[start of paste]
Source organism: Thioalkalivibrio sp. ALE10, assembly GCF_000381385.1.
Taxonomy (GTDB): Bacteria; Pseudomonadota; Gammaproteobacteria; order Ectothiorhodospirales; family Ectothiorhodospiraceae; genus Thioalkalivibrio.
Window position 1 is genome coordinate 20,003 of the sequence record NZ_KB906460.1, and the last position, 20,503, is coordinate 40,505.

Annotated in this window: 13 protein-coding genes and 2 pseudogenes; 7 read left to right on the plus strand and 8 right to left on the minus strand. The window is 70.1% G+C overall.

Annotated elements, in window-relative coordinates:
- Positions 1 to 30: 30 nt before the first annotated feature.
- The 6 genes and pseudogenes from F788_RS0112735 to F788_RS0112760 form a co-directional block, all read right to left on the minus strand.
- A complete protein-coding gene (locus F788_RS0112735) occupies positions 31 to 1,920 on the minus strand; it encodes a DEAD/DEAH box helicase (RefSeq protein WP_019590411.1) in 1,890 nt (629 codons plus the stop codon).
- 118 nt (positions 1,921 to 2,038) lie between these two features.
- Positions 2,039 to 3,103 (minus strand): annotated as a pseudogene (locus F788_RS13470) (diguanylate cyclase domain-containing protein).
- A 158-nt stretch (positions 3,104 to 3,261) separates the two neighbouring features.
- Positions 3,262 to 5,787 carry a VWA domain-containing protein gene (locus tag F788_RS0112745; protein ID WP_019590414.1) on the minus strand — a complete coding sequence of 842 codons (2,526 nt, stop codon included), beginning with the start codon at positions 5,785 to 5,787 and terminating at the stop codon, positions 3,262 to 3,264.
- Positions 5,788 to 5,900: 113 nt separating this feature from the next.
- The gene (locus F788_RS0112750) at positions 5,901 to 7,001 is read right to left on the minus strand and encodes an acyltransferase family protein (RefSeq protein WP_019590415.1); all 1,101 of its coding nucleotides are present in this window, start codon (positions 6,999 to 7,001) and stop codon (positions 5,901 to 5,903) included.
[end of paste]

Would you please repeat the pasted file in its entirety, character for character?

Source organism: Thioalkalivibrio sp. ALE10, assembly GCF_000381385.1.
Taxonomy (GTDB): Bacteria; Pseudomonadota; Gammaproteobacteria; order Ectothiorhodospirales; family Ectothiorhodospiraceae; genus Thioalkalivibrio.
Window position 1 is genome coordinate 20,003 of the sequence record NZ_KB906460.1, and the last position, 20,503, is coordinate 40,505.

Annotated in this window: 13 protein-coding genes and 2 pseudogenes; 7 read left to right on the plus strand and 8 right to left on the minus strand. The window is 70.1% G+C overall.

Annotated elements, in window-relative coordinates:
- Positions 1 to 30: 30 nt before the first annotated feature.
- The 6 genes and pseudogenes from F788_RS0112735 to F788_RS0112760 form a co-directional block, all read right to left on the minus strand.
- A complete protein-coding gene (locus F788_RS0112735) occupies positions 31 to 1,920 on the minus strand; it encodes a DEAD/DEAH box helicase (RefSeq protein WP_019590411.1) in 1,890 nt (629 codons plus the stop codon).
- 118 nt (positions 1,921 to 2,038) lie between these two features.
- Positions 2,039 to 3,103 (minus strand): annotated as a pseudogene (locus F788_RS13470) (diguanylate cyclase domain-containing protein).
- A 158-nt stretch (positions 3,104 to 3,261) separates the two neighbouring features.
- Positions 3,262 to 5,787 carry a VWA domain-containing protein gene (locus tag F788_RS0112745; protein ID WP_019590414.1) on the minus strand — a complete coding sequence of 842 codons (2,526 nt, stop codon included), beginning with the start codon at positions 5,785 to 5,787 and terminating at the stop codon, positions 3,262 to 3,264.
- Positions 5,788 to 5,900: 113 nt separating this feature from the next.
- The gene (locus F788_RS0112750) at positions 5,901 to 7,001 is read right to left on the minus strand and encodes an acyltransferase family protein (RefSeq protein WP_019590415.1); all 1,101 of its coding nucleotides are present in this window, start codon (positions 6,999 to 7,001) and stop codon (positions 5,901 to 5,903) included.